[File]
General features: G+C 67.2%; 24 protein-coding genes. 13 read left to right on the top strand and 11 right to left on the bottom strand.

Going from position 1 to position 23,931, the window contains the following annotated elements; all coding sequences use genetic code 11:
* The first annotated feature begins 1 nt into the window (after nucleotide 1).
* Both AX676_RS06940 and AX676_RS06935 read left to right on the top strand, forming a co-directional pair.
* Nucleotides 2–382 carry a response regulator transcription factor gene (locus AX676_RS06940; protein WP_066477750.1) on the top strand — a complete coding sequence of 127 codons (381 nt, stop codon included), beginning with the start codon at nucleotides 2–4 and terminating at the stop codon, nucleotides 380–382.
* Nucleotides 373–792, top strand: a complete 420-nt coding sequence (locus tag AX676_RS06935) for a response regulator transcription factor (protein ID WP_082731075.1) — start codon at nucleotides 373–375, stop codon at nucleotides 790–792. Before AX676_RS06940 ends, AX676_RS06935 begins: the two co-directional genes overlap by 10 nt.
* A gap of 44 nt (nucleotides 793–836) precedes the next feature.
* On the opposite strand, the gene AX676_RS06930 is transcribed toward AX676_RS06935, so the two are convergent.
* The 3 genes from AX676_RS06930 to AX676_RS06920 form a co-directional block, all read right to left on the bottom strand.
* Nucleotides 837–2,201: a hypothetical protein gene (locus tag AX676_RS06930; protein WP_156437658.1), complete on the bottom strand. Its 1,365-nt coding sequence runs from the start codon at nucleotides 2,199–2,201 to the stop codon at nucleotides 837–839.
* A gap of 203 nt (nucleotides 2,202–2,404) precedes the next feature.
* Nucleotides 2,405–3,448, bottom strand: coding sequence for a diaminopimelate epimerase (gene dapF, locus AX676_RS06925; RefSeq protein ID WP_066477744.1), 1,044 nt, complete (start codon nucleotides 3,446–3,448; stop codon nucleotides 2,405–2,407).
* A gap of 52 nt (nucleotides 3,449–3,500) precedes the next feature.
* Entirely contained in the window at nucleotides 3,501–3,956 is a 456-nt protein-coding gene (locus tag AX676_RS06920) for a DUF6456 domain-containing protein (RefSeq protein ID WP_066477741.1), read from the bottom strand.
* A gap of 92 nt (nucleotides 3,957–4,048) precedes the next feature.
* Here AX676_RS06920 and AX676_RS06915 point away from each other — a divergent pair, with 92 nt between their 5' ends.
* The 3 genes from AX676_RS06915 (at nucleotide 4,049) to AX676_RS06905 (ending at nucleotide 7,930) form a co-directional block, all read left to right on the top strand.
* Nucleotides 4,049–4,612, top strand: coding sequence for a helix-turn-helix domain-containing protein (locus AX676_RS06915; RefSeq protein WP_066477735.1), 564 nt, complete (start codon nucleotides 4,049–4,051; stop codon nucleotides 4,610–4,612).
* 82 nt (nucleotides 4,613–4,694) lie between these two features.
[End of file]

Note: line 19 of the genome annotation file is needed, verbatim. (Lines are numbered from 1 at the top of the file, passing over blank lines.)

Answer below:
* 82 nt (nucleotides 4,613–4,694) lie between these two features.